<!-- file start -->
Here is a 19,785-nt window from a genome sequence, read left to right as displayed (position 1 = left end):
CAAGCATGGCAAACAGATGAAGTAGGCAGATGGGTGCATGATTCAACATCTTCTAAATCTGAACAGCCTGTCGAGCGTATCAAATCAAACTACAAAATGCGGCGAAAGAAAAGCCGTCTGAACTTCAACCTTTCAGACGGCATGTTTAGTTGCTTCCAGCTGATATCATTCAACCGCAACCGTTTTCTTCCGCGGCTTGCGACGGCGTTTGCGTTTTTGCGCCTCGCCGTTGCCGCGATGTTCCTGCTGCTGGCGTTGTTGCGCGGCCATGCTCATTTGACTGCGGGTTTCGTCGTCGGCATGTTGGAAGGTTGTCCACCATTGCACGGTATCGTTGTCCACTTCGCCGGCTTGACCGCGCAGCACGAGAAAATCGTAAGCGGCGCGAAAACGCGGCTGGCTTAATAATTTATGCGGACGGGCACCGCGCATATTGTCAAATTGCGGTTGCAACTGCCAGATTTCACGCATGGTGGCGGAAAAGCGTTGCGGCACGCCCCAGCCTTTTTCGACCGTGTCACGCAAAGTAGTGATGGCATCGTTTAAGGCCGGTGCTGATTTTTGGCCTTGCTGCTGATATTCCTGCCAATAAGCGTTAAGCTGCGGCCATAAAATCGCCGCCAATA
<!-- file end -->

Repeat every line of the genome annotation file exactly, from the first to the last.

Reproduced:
Here is a 19,785-nt window from a genome sequence, read left to right as displayed (position 1 = left end):
CAAGCATGGCAAACAGATGAAGTAGGCAGATGGGTGCATGATTCAACATCTTCTAAATCTGAACAGCCTGTCGAGCGTATCAAATCAAACTACAAAATGCGGCGAAAGAAAAGCCGTCTGAACTTCAACCTTTCAGACGGCATGTTTAGTTGCTTCCAGCTGATATCATTCAACCGCAACCGTTTTCTTCCGCGGCTTGCGACGGCGTTTGCGTTTTTGCGCCTCGCCGTTGCCGCGATGTTCCTGCTGCTGGCGTTGTTGCGCGGCCATGCTCATTTGACTGCGGGTTTCGTCGTCGGCATGTTGGAAGGTTGTCCACCATTGCACGGTATCGTTGTCCACTTCGCCGGCTTGACCGCGCAGCACGAGAAAATCGTAAGCGGCGCGAAAACGCGGCTGGCTTAATAATTTATGCGGACGGGCACCGCGCATATTGTCAAATTGCGGTTGCAACTGCCAGATTTCACGCATGGTGGCGGAAAAGCGTTGCGGCACGCCCCAGCCTTTTTCGACCGTGTCACGCAAAGTAGTGATGGCATCGTTTAAGGCCGGTGCTGATTTTTGGCCTTGCTGCTGATATTCCTGCCAATAAGCGTTAAGCTGCGGCCATAAAATCGCCGCCAATA